To make this a little bit more tangible, let’s plot Messi’s heatmap. (Is this really a blog post about soccer if it doesn’t mention Messi 😆?)
NonNegative Matrix Factorization (NNMF) with {reticulate}
and sklearn
Next up is the actual NNMF calculation. I don’t care if you’re the biggest R stan in the world—you have to admit that the python code to perform the NNMF is quite simple and (dare I say) elegant. The comps=30
here means
from sklearn.decomposition import NMF # Flatten individual player matrices into shape=(600,) which is the product of the original shape components (30 by 20) unraveled = [np.matrix.flatten(v) for k, v in players.items()] comps = 30 model = NMF(n_components=comps, init='random', random_state=0) W = model.fit_transform(unraveled)
My understanding is that comps=30
is telling the algorithm to reduce our original data (with 603 players) to a lower dimensional space with 30 player “archetypes” that best represent the commonalities among the 603 players.^{7} Per Devin, the choice of 30 here is somewhat arbitrary. In practice, one might perform some cross validation to identify what number minimizes some loss function, but that’s beyond the scope of what we’re doing here.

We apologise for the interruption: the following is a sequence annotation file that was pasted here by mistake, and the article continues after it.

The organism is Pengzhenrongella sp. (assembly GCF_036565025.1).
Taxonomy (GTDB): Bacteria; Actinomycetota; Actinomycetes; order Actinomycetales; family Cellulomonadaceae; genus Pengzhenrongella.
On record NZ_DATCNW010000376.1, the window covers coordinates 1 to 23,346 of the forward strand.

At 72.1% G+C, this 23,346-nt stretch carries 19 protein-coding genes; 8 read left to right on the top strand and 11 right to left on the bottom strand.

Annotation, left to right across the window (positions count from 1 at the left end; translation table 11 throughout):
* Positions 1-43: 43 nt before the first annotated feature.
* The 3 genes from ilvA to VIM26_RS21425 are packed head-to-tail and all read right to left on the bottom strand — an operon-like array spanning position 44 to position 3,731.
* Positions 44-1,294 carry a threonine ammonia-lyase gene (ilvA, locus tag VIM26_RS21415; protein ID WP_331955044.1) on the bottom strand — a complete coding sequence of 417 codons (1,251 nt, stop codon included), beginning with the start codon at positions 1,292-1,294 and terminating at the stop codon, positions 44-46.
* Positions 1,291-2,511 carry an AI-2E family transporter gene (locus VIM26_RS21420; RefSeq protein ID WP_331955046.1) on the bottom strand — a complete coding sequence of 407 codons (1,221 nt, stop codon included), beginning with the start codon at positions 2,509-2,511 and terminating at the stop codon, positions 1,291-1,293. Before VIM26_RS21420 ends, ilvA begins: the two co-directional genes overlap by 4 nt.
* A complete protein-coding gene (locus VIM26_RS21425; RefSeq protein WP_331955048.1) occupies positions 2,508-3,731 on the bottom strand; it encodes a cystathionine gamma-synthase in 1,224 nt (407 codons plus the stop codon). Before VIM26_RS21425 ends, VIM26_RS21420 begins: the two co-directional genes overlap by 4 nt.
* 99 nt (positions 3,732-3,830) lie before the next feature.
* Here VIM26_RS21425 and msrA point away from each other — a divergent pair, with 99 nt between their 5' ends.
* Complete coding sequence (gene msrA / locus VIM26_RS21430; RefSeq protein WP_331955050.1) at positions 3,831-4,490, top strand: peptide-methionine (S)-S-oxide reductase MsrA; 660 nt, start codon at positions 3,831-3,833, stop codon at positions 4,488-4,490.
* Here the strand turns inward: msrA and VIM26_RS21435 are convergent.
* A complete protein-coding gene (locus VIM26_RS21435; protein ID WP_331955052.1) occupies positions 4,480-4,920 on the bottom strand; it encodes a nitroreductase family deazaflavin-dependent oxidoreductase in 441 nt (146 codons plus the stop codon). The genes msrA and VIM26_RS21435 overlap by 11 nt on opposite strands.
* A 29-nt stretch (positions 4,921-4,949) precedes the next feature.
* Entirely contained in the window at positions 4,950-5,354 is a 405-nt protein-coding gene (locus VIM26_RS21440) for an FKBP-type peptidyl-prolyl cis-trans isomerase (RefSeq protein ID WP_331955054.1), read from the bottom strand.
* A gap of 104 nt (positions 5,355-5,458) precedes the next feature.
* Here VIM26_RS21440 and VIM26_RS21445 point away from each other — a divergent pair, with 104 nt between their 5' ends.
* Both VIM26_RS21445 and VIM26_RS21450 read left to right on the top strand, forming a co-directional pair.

After reformatting our players
data into a wide format—equivalent to the numpy.matrix.flatten()
call in the python code—we could use the {NMF}
package for an R replication.
# Convert from tidy format to wide format (603 rows x 600 columns) players_mat < players %>% select(player_id, idx, n) %>% pivot_wider(names_from = idx, values_from = n) %>% select(player_id) %>% as.matrix() comps < 30L W < NMF::nmf(NMF::rmatrix(players_mat), rank = comps, seed = 0, method = 'Frobenius')
However, I found that the results weren’t all that comparable to the python results. (Perhaps I needed to define the arguments in a different manner.) So why not use {reticulate}